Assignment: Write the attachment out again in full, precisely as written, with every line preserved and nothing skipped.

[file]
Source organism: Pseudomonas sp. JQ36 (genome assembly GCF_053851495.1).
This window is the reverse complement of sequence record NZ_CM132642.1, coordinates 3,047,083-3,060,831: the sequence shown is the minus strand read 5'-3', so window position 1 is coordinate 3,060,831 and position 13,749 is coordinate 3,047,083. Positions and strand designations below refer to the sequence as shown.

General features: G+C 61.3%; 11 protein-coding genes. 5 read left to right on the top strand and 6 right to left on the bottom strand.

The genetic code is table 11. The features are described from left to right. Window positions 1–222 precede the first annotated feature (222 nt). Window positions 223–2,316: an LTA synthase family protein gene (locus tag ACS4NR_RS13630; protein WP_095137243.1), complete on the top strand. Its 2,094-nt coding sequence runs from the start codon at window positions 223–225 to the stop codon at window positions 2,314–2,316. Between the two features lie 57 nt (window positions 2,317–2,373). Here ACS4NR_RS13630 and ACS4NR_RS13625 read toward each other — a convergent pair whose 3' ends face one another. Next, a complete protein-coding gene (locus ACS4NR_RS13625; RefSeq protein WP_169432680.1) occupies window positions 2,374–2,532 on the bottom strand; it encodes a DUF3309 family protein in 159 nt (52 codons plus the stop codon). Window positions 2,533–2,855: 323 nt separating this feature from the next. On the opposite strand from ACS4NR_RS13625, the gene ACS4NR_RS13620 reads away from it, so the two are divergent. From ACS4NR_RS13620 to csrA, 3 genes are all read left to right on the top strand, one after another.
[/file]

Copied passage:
Source organism: Pseudomonas sp. JQ36 (genome assembly GCF_053851495.1).
This window is the reverse complement of sequence record NZ_CM132642.1, coordinates 3,047,083-3,060,831: the sequence shown is the minus strand read 5'-3', so window position 1 is coordinate 3,060,831 and position 13,749 is coordinate 3,047,083. Positions and strand designations below refer to the sequence as shown.

General features: G+C 61.3%; 11 protein-coding genes. 5 read left to right on the top strand and 6 right to left on the bottom strand.

The genetic code is table 11. The features are described from left to right. Window positions 1–222 precede the first annotated feature (222 nt). Window positions 223–2,316: an LTA synthase family protein gene (locus tag ACS4NR_RS13630; protein WP_095137243.1), complete on the top strand. Its 2,094-nt coding sequence runs from the start codon at window positions 223–225 to the stop codon at window positions 2,314–2,316. Between the two features lie 57 nt (window positions 2,317–2,373). Here ACS4NR_RS13630 and ACS4NR_RS13625 read toward each other — a convergent pair whose 3' ends face one another. Next, a complete protein-coding gene (locus ACS4NR_RS13625; RefSeq protein WP_169432680.1) occupies window positions 2,374–2,532 on the bottom strand; it encodes a DUF3309 family protein in 159 nt (52 codons plus the stop codon). Window positions 2,533–2,855: 323 nt separating this feature from the next. On the opposite strand from ACS4NR_RS13625, the gene ACS4NR_RS13620 reads away from it, so the two are divergent. From ACS4NR_RS13620 to csrA, 3 genes are all read left to right on the top strand, one after another.